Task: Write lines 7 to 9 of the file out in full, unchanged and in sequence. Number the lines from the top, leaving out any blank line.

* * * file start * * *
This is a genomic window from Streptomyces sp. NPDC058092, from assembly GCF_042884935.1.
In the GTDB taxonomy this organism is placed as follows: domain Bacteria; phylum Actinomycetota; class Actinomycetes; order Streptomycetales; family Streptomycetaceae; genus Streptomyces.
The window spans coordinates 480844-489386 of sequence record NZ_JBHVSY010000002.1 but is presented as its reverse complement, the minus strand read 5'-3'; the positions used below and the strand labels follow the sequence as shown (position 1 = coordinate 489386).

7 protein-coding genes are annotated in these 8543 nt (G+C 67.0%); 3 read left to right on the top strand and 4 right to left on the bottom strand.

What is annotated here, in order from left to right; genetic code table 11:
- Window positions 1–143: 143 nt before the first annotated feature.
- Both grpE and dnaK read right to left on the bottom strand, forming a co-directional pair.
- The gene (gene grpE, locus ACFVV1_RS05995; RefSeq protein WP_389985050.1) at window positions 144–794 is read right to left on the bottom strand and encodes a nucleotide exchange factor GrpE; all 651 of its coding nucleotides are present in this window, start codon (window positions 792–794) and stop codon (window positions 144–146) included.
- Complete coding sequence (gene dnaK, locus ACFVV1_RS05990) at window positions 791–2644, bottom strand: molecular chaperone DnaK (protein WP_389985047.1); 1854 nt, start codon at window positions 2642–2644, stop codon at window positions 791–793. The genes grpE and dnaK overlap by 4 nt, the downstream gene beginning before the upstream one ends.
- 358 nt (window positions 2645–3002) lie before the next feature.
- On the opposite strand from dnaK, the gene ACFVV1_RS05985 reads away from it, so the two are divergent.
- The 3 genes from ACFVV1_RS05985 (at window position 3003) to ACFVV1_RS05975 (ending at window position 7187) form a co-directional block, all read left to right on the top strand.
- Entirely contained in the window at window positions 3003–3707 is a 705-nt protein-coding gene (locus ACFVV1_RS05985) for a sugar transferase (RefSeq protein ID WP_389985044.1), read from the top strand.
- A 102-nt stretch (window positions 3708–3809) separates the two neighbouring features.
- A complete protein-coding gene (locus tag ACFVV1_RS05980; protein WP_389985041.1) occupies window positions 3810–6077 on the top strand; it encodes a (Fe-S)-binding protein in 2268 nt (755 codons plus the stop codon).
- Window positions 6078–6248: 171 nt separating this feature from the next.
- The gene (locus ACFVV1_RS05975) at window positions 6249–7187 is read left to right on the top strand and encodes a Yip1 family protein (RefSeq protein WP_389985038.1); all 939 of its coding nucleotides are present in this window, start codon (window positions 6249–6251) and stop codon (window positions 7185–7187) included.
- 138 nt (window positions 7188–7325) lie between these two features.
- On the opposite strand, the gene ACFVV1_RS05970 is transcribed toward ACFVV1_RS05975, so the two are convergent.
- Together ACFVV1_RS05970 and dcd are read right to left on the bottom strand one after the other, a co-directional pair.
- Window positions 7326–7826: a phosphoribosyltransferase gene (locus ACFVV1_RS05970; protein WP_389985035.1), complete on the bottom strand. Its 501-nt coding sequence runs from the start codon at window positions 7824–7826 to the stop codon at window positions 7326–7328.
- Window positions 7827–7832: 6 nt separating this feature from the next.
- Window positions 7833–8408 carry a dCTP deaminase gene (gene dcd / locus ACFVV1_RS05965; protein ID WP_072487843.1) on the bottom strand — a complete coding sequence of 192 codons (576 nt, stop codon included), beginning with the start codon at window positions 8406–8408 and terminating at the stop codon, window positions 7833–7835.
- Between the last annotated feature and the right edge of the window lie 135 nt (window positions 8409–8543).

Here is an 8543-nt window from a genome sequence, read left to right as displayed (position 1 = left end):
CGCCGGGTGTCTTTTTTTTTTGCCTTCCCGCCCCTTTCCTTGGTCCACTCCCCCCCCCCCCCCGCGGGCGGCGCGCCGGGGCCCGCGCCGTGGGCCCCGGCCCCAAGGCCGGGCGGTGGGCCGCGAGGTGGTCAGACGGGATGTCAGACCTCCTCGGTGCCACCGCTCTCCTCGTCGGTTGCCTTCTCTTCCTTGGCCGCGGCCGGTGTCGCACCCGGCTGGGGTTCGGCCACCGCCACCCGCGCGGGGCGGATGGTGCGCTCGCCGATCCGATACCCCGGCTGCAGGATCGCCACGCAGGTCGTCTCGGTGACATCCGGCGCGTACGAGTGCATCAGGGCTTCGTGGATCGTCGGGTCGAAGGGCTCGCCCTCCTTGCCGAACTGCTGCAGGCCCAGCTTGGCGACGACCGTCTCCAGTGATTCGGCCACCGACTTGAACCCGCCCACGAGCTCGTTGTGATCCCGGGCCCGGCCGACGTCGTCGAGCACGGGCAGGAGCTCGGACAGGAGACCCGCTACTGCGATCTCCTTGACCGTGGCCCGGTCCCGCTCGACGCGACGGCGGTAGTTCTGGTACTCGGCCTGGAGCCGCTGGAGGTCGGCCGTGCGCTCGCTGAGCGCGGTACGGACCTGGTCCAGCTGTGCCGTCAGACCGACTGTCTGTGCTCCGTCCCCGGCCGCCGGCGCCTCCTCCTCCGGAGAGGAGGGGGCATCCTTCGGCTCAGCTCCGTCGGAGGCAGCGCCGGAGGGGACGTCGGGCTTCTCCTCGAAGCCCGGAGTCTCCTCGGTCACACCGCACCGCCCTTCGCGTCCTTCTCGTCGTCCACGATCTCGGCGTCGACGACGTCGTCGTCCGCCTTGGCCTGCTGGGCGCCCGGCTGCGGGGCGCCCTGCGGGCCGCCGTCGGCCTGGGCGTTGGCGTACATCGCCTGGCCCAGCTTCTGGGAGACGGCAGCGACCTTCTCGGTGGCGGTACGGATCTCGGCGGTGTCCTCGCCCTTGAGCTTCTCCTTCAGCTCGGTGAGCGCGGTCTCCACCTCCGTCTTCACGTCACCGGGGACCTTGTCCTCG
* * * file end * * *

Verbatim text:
- Both grpE and dnaK read right to left on the bottom strand, forming a co-directional pair.
- The gene (gene grpE, locus ACFVV1_RS05995; RefSeq protein WP_389985050.1) at window positions 144–794 is read right to left on the bottom strand and encodes a nucleotide exchange factor GrpE; all 651 of its coding nucleotides are present in this window, start codon (window positions 792–794) and stop codon (window positions 144–146) included.
- Complete coding sequence (gene dnaK, locus ACFVV1_RS05990) at window positions 791–2644, bottom strand: molecular chaperone DnaK (protein WP_389985047.1); 1854 nt, start codon at window positions 2642–2644, stop codon at window positions 791–793. The genes grpE and dnaK overlap by 4 nt, the downstream gene beginning before the upstream one ends.